What is a community bush garden?

Community bush gardens are places where people come together to grow local plants, to learn new skills and make new friends. Community gardens are run, maintained and used by the community.

Community bush gardens typically consist of Western Australian plants only, amenity features such as seating and habitat for wildlife including logs and rocks. However, it isn’t all about gardening! Community bush gardens can also be a hub for social events and teaching and learning about our native flora.

How are community bush gardens different from traditional community gardens?

Traditional community gardens focus on growing food producing plants and/or trees, whereas a community bush garden is planted with Western Australian Plants to create a space for the community to enjoy. 

What are the benefits of community bush gardens?

Social benefits include providing communities with access to recreational spaces, encouraging physical activity, building social connections and sense of community.

Environmental benefits include increasing canopy cover, improving air quality and regenerating public spaces.

Will the Scarborough Community Bush Garden definitely go ahead?

No, the community garden at the proposed site will only be approved by Council and the Water Corporation if community consultation shows sufficient community support for the garden and necessary agreements are reached between all partners.

Can I come and meet the people who will be running the garden and ask questions?

Yes, you can meet the community garden group and ask questions at the proposed garden site at the following time.

Community Garden Information Session

Date: Saturday 10 August 2019

Time: 10am -11.30am

Location: 112 Brighton Road, Scarborough

How will the Scarborough Community Bush Garden be designed and what will it look like?

We don’t know yet. These decisions will be made by the garden committee in consultation with its members if the community garden is approved by Council.

Is the Water Corporation supportive of the proposed garden?

Yes, they have agreed to support the project together with the City if it has sufficient community support.

Will the site continue to be used as a thoroughfare for pedestrians to the nearby shops?

Yes, this will be an important consideration during the design of the garden.

Will the Water Corporation continue to use the site as a Sewage Distribution Station?

Yes, their infrastructure will remain on site and continue to be operated by the Water Corporation as required.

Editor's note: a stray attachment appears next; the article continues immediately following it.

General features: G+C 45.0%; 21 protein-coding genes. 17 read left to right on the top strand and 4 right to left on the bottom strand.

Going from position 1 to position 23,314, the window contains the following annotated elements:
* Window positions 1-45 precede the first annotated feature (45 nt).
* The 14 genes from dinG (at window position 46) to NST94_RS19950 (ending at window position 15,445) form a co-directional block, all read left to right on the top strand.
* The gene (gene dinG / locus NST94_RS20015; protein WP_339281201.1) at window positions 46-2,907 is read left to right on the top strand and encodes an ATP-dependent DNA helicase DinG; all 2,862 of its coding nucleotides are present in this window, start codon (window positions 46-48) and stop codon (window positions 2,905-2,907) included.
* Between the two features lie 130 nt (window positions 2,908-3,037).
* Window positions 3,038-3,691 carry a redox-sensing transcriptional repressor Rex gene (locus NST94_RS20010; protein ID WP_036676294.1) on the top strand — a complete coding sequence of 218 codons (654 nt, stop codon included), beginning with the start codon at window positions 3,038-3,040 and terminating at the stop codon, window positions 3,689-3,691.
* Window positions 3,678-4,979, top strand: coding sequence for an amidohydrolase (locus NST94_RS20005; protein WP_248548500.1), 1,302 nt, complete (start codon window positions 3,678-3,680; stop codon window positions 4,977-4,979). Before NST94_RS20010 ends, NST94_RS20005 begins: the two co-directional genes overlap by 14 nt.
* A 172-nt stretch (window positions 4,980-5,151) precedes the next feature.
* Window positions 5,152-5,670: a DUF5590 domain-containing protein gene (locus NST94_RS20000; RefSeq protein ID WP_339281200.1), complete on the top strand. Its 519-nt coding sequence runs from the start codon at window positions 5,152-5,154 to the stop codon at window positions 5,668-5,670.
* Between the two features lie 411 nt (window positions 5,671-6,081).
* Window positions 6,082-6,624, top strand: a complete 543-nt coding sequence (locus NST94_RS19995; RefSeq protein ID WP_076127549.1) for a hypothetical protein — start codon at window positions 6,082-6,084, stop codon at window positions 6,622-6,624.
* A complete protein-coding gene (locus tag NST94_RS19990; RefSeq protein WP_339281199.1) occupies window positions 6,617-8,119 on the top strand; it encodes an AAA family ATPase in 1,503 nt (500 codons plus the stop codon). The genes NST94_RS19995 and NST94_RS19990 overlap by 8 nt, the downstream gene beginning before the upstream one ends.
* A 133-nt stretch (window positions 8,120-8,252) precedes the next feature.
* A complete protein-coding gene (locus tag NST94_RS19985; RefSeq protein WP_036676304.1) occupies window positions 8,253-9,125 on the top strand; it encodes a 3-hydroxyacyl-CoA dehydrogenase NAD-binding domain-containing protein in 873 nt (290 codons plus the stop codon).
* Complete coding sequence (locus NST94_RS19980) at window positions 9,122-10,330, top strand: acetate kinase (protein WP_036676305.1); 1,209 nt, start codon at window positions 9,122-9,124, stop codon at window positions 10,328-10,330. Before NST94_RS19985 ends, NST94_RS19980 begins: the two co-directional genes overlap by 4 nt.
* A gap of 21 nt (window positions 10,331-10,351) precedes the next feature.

Do you have to be a member to access the community garden?

No, despite being on Water Corporation land, the community garden will be open to everyone to visit and enjoy, whether they are formal members of the garden or not.

This is in keeping with the Community Garden Policy 2017.  To view the Community Garden Policy, please see the document list. 

Will the garden be Waterwise?

Yes, the garden will be planted with waterwise natives and will only require minimal watering, if any.

Will the community bush garden attract anti-social behaviour?

The City has found at other community garden sites, such as Hammersley community garden, reports of antisocial behaviour have decreased. This is because activating underutilised spaces and increasing community ownership can help deter antisocial behaviour. 

How does the City prevent vandalism in community gardens?

In the nine years the City has been supporting community gardens, there have been no reported instances of vandalism.

Will the garden have a compost heap on site? If so, will it produce bad odours?

We do not know yet whether this garden will include a compost heap.

A properly balanced compost pile should not produce bad odours. Compost should smell like dirt and when it doesn’t, there’s something wrong. For example the compost pile is not properly heating up and breaking down the organic material.

Will there be excessive noise at night or from power tools?

No, the site will be unpowered, therefore limiting the ability for evening events or to run power tools. 

Does the City have a community Garden Policy?

Yes, the Policy was adopted in 2017. You can view this in the document library.

What other community gardens does the City support?

The City has provided funding and or support for four community garden projects on City Owned or managed land. These include, Joondanna 2009, Westminster 2012, Hamersley 2014 and Inglewood 2019. All of these projects are still active. For more information on these community gardens please visit: www.stirling.wa.gov.au/leisure-and-culture/attractions-and-recreation/community-gardens